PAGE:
The History of Harassment in the Workplace:
The Responsibilities of Employers and Employees
According to the US Equal Employment Opportunity Commission, the year 2010 had the highest number of discrimination charges ever. Statistics that were released in early January 2011 from the Equal Opportunity Commission (EEOC) showed that the federal agency filed a record number of discrimination charges on behalf of United States employees. There was an overall increase of 7.1 percent over 2009. The increases were mostly due to a rise in retaliation charges, disability discrimination charges, and racial discrimination charges. Not only were these charges on the rise, but 2010 also seemed to have found courts increasingly willing to allow class action lawsuits against employers, with the most noted one being the Dukes vs. Wal-Mart case. The class action suit is seeking restitution for millions of both current and former Wal-Mart employees who may have suffered alleged gender discrimination.
Although the total numbers of all discrimination charges have steadily increased over the years, one specific type of charge has decreased. The charges of sexual harassment discrimination have dropped, however, there is surprising data showing that of the total, the percentage being reported by males has risen. In 2010, the total number of sexual harassment reported to the EEOC was 11, 717, compared to 2000, where it was 15, 836. Of the 11, 717 charges, 16.4 percent were filed by males, whereas in 2000, only 13.6 percent were filed by males.
These two sets of data tell us that US employers are doing a better job at preventing sexual harassment incidents, and/or have implemented more effective methods to resolve them. In addition, employers are educating more thoroughly on the topic, therefore it is better understood by all employees that sexual harassment is a non-gender based violation. It is what it is – a violation of the law.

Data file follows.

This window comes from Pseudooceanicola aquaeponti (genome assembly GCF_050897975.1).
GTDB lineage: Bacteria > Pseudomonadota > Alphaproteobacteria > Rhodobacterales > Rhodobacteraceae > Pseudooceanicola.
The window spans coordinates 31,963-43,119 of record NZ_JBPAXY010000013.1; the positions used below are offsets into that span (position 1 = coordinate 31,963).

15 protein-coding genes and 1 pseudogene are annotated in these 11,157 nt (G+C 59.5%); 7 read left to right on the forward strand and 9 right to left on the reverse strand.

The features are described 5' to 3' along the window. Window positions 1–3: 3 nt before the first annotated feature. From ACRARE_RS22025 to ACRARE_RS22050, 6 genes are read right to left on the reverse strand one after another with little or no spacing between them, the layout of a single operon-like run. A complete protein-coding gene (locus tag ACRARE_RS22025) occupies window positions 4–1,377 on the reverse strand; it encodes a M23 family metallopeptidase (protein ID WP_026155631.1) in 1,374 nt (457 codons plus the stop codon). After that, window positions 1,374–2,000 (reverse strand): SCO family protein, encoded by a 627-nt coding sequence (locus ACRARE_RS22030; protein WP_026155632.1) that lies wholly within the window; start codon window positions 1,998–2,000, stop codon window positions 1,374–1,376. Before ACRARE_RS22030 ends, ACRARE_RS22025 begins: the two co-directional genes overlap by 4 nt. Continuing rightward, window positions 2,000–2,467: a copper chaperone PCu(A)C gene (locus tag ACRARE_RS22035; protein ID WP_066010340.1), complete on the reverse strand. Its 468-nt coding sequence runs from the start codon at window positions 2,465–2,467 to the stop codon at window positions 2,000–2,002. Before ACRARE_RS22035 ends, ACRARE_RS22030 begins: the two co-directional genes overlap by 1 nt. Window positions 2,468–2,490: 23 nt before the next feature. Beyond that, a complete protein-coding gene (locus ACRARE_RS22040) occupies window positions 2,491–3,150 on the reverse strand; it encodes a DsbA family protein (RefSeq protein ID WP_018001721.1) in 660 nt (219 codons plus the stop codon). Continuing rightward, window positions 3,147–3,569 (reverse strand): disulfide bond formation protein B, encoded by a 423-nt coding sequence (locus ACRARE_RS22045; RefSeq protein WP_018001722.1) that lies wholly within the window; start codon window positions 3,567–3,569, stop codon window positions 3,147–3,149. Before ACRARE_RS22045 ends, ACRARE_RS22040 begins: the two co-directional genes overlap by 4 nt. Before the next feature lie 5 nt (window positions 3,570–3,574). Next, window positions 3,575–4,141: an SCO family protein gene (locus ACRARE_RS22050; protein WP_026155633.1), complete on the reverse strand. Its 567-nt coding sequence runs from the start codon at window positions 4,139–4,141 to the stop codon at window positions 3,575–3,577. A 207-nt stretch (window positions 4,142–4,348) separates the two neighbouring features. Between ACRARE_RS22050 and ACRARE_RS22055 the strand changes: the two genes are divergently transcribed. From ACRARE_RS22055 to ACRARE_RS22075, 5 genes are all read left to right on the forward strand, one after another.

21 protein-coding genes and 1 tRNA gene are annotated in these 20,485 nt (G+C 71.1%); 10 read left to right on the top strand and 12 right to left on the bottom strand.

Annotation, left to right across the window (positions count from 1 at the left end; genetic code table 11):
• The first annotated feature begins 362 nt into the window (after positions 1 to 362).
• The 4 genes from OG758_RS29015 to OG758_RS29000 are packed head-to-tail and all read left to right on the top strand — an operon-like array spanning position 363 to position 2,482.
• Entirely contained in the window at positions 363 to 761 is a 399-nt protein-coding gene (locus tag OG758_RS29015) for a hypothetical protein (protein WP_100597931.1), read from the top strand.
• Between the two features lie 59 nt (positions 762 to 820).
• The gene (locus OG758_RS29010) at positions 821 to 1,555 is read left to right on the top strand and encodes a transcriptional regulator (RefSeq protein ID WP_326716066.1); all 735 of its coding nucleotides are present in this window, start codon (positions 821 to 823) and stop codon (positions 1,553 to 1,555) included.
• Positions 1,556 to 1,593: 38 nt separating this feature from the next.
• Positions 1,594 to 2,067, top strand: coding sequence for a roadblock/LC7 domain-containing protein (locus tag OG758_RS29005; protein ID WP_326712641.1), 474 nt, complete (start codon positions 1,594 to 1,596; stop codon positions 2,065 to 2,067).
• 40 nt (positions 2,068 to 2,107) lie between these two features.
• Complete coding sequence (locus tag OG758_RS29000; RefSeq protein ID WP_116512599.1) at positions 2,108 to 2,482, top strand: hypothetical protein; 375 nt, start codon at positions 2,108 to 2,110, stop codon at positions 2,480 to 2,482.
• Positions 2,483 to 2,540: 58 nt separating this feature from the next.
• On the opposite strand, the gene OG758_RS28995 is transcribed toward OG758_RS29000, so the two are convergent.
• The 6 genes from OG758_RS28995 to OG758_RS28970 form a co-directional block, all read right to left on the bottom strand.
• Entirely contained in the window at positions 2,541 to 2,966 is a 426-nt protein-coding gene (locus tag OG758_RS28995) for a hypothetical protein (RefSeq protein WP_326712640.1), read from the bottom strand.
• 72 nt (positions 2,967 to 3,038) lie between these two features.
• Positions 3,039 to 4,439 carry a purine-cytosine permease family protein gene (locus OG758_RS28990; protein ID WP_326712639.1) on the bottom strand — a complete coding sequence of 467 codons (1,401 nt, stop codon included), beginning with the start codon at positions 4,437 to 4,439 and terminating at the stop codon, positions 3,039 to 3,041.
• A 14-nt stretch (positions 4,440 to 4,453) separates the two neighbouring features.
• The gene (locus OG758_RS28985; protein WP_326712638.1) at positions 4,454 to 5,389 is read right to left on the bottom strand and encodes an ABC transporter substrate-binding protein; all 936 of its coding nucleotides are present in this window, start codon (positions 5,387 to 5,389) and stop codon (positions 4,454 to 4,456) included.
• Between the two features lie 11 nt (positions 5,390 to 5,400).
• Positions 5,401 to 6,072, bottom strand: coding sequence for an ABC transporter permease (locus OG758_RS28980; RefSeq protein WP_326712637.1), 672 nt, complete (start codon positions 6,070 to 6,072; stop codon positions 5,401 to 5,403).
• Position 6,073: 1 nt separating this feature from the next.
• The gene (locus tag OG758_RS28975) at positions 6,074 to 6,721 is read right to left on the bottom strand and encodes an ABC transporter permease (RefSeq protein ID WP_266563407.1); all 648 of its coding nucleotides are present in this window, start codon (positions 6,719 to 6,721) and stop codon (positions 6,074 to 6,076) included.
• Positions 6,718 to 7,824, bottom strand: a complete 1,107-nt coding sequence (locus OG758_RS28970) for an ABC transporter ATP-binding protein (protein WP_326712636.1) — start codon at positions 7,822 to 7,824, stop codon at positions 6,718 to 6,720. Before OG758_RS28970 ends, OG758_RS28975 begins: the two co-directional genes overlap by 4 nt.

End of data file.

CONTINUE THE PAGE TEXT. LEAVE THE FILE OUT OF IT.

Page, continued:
The most well-known sexual harassment claim to date is probably the Jenson vs. Eveleth Taconite Co. case, which most non-legal people would come to know as the case that inspired the movie, “North Country.” However, as large a case this one was, in addition to a few others, it does not gain the attention that it probably should. The general public tends to attract to news in the media with names of people or companies they are familiar, such as the Wal-Mart one noted above. A sexual harassment case that gained a lot of attention was the alleged claims between Monica Lewinsky and former President Bill Clinton.
It is large cases like this that grab the attention of most people. Today, many Americans have a general idea what “discrimination” is and within that term, “sexual harassment,” but not many understand the history behind all of this. As with most things, there are usually a number of mistakes that are made before it is close to being perfect, if even. This applies to our laws as well.
Back in the 1960’s, Americans were aware of “equal protection of the laws,” but what they didn’t know was, did the Constitution’s prohibition of denying equal protection mean that there had to be a ban on the use of race, gender, or ethnicity criteria in order to enable social justice and benefits?
Civil Rights Act of 1964
In 1964, what is known as Public Law 82-352 (78 Stat. 241) was passed by Congress. This bill became better known as the Civil Rights Act of 1964, and it was called for by President John F. Kennedy. It was indeed a landmark piece of legislation in the United States. Not only did it outlaw major forms of discrimination against blacks and women, it also brought an end to racial segregation.
The bill in its entirety is lengthy; however, the main features of the Civil Rights Act of 1964 that pertain to equality include the following:
* Title I barred unequal application of voter registration requirements. It is important to note, however that the Act only...
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